Employment Law Questions? Ask an Employment Lawyer.
bereavement leave policy yes but just for my family side. I was there for the wake only and I work nights. no on the first question.. do I have a choice to use my one of my sick days to cover it?
so what would be the best questions to ask them? I don't see it fair to use a vacation day for something that was unexpected. im looking at policy book now and they say... in the event of a full-time employees parent,child,spouse,parent in law,sibling,grandparent or grandchild your entiled to max 3 working days off at reg. pay. If the case is use the vaction day I am better off just taking the other now... right.
I guess. my botXXXXX XXXXXne is since I'm salaried I should get paid no matter what in somes cases. I'm better off just being hourly then..Im' going to have to ask them what the companies benefits of being salaried are. I've been with them for almost three years but, starting to call the quits. especially that I work 56 hours in a four day work week.
No, that's not the law for salaried people.Legally, if you miss an entire day, you don't have to be paid for that day under the law.Furthermore, the FSLA doesn't have any comments on the use of vacation time, because vacation was not prominently used when that law was written.So, if a salary person misses 3 hours in a day, the law states that their time can't be reduced by 3 hours on their pay. However, the employer can reduce their vacation hours by 3 to offset that time they didn't work. What's truly horrible about that though is that you don't credited for hours over your normal that you work later that week.Again, I won't say it's fair, but that's the law.In truth, being salaried is really hardly any benefit to you at all. Mostly, the benefit is to the employer.I do wish that I could tell you differently, but I'm simply respecting you enough to be honest with you about the law here.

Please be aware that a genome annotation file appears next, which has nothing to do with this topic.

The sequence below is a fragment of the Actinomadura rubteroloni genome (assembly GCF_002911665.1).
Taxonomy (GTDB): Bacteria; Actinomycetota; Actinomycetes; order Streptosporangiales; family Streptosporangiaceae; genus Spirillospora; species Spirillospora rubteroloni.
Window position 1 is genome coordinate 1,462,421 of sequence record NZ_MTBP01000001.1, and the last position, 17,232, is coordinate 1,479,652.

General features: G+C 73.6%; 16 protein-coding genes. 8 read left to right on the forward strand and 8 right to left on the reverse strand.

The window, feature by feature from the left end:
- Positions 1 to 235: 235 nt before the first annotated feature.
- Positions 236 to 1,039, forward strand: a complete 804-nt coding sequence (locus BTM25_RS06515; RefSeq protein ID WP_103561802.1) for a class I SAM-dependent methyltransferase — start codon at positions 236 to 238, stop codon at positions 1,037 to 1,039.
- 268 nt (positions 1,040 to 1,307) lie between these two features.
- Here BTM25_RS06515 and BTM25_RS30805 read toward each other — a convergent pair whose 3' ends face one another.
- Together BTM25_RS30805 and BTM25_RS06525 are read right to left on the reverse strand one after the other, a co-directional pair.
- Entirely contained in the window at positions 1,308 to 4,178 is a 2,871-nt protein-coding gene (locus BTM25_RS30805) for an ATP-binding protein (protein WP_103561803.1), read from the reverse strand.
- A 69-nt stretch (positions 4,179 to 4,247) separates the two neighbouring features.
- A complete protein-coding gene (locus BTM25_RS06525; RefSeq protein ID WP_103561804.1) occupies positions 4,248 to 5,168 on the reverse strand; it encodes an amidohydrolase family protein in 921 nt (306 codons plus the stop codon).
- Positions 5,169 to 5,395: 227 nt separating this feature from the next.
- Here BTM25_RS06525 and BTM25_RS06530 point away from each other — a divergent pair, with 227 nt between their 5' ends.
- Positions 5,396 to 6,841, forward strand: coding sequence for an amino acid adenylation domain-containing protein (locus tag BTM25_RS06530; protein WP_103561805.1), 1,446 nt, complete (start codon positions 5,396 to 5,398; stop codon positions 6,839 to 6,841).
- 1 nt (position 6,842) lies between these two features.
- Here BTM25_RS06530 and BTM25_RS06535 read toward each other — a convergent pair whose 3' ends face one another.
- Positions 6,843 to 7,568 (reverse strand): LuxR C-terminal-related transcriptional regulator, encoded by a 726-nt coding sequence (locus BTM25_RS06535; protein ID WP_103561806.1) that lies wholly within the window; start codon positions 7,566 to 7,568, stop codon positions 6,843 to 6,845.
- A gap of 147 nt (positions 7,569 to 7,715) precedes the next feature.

DISCLAIMER: Answers from Experts on JustAnswer are not substitutes for the advice of an attorney. JustAnswer is a public forum and questions and responses are not private or confidential or protected by the attorney-client privilege. The Expert above is not your attorney, and the response above is not legal advice. You should not read this response to propose specific action or address specific circumstances, but only to give you a sense of general principles of law that might affect the situation you describe. Application of these general principles to particular circumstances must be done by a lawyer who has spoken with you in confidence, learned all relevant information, and explored various options. Before acting on these general principles, you should hire a lawyer licensed to practice law in the jurisdiction to which your question pertains.
The responses above are from individual Experts, not JustAnswer. The site and services are provided “as is”. To view the verified credential of an Expert, click on the “Verified” symbol in the Expert’s profile. This site is not for emergency questions which should be directed immediately by telephone or in-person to qualified professionals. Please carefully read the Terms of Service (last updated February 8, 2012).